Alberta Ombudsman releases own motion investigation report into the Criminal Code Review Board
Every Albertan has the right to fair treatment when accessing public services. As an independent Officer of the Legislative Assembly, the Ombudsman’s jurisdiction includes the Criminal Code Review Board (CCRB).
The CCRB serves both the patient and the public and is responsible for determining the fate of individuals found not criminally responsible on account of mental disorder or unfit to stand trial. In deciding about a patient’s rights and freedoms, the CCRB holds public safety as the highest priority.
In November 2021, the Alberta Ombudsman office received a complaint from an individual who had been found not criminally responsible on account of mental disorder, with concerns about the CCRB. The concerns he highlighted were the following: he was unable to fully participate in the hearing, the CCRB did not consider his evidence, he believed the decision makers showed a bias against him and he was unaware of the process and available appeals.
Following this complaint, the Alberta Ombudsman launched an own motion investigation to look deeper into whether the CCRB had sufficient rules, policies and procedures in place to ensure administratively fair hearings and decisions.
The investigation included multiple moving parts such as conducting a scan of review boards from other Canadian provinces and territories, a review of the CCRB procedures, attendance at twenty virtual CCRB hearings, interviews with external authorities, file reviews and consultations with the CCRB.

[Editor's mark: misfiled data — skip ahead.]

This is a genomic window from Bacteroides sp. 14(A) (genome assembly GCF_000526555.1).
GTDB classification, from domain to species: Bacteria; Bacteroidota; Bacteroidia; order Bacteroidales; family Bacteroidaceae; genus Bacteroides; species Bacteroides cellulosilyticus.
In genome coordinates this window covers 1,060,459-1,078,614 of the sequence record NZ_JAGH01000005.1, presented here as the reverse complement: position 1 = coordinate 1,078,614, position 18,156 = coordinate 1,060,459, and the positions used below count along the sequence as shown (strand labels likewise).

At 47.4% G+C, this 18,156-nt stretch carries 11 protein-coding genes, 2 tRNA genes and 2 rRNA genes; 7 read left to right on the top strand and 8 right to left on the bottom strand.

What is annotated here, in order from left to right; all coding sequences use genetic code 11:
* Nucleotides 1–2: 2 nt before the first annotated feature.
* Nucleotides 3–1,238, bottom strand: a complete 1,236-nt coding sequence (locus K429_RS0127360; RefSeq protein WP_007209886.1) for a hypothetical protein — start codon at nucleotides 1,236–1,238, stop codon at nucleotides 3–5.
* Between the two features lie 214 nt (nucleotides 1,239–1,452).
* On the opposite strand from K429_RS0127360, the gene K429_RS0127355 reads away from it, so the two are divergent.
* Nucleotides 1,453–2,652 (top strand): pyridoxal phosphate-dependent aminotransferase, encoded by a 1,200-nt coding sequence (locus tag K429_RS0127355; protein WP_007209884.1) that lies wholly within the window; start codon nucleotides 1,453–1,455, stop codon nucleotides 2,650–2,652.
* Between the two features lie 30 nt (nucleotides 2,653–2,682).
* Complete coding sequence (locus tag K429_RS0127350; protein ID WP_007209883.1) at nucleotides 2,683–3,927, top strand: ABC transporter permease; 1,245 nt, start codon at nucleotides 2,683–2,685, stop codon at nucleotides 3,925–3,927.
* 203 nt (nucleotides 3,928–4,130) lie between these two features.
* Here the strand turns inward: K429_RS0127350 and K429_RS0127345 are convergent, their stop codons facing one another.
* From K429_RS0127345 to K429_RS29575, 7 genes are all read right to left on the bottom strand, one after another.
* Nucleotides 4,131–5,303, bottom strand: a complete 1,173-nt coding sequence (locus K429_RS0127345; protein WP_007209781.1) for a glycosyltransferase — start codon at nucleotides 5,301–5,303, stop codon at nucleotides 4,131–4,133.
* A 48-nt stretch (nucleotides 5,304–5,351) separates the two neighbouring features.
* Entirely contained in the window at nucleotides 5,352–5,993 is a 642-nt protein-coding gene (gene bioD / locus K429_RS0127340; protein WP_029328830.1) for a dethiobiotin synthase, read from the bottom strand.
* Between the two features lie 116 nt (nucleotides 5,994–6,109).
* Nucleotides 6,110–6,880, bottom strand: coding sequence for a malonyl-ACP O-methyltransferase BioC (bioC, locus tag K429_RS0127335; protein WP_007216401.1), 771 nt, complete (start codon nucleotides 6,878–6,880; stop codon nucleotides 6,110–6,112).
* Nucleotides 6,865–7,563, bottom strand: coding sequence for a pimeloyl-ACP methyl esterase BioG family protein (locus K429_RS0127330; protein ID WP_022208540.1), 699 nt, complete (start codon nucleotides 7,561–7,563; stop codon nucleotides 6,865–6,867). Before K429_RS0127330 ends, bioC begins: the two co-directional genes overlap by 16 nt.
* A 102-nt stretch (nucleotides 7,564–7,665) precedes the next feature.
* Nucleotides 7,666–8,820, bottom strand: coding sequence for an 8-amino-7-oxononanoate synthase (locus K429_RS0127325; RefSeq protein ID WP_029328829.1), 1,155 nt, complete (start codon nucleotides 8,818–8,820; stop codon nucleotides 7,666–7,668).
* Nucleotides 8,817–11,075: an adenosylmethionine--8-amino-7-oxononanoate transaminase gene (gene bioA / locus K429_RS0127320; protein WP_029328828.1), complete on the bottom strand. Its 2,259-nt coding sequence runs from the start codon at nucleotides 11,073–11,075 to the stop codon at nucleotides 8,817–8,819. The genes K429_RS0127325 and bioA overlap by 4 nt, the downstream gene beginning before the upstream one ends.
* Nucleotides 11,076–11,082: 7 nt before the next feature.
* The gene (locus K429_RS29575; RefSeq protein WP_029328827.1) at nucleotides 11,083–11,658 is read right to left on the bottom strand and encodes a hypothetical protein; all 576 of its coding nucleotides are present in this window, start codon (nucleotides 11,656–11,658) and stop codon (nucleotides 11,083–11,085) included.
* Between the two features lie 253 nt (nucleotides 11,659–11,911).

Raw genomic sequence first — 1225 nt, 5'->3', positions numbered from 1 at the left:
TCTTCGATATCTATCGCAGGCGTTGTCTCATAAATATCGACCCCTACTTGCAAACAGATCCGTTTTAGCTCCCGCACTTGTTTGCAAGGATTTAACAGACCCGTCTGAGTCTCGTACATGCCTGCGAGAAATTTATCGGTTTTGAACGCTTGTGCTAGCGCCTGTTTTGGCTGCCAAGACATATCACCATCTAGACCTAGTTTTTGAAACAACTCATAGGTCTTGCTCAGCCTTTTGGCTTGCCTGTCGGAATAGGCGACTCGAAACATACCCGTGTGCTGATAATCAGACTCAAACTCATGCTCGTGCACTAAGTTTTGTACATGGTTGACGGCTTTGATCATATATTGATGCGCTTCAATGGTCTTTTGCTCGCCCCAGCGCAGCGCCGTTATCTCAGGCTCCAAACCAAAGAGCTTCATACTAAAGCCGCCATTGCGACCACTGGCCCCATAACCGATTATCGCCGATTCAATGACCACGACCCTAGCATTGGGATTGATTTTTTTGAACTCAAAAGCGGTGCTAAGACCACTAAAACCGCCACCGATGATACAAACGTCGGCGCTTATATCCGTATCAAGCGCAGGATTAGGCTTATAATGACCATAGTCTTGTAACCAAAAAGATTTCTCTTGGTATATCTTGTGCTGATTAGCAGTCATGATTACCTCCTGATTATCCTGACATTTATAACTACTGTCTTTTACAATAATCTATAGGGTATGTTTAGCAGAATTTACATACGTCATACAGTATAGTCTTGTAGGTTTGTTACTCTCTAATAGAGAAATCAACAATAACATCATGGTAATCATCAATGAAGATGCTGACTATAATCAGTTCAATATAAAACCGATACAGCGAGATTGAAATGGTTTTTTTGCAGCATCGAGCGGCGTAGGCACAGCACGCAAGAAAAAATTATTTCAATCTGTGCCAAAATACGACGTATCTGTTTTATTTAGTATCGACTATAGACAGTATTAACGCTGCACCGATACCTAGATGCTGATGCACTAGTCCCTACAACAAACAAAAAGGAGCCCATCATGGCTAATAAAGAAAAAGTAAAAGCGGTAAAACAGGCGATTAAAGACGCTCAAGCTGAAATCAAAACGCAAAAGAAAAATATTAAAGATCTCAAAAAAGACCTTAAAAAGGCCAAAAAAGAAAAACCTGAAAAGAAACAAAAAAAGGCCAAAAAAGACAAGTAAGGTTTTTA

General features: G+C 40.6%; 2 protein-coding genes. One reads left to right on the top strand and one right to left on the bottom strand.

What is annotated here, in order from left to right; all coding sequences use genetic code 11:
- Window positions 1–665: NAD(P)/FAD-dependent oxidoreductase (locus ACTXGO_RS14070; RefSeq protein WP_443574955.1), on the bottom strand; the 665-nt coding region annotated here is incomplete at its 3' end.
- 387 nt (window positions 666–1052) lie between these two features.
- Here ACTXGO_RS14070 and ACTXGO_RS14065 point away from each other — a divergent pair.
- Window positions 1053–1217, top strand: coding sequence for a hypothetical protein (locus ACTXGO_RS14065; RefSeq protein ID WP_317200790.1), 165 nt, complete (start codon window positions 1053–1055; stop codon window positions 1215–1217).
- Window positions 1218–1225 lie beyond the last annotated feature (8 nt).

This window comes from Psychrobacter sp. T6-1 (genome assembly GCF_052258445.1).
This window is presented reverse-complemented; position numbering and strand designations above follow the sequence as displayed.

At the conclusion of the investigation, the Alberta Ombudsman found that the CCRB has informal, written documents that outline its process. Further, CCRB panels follow a consistent hearing process and treat patients in an administratively fair manner, before, during and after hearings.
While there was strong evidence of compassion and a well-functioning system, the CCRB agreed with the Alberta Ombudsman that there are areas for improvement. The Ombudsman’s investigation identified two key findings, a lack of publicly available information and an absence of formal internal policies.
The Ombudsman recommended the CCRB develop publicly available information, explaining its role and processes. The information should detail the CCRB’s process before, during and after hearings. Additionally, although the current CCRB processes are consistent, they are not formalized. The Ombudsman recommended the CCRB consider consolidating its manuals and guides into one formalized policy and creating rules regarding its practice and procedure.
In June 2023, the Assistant Deputy Minister for Court and Justice Services Division accepted the Ombudsman’s recommendations. The department has already begun work to provide information about its purpose and function and formalize its policy, with plans to launch a new website by the end of 2023.
While the investigation into the CCRB is closed, The Ombudsman’s office looks forward to reviewing the positive changes in the CCRB’s operations as part of its commitment to fostering fairness and transparency.
The Alberta Ombudsman’s full report – Government of Alberta Criminal Code Review Board Own Motion Investigation can be found here.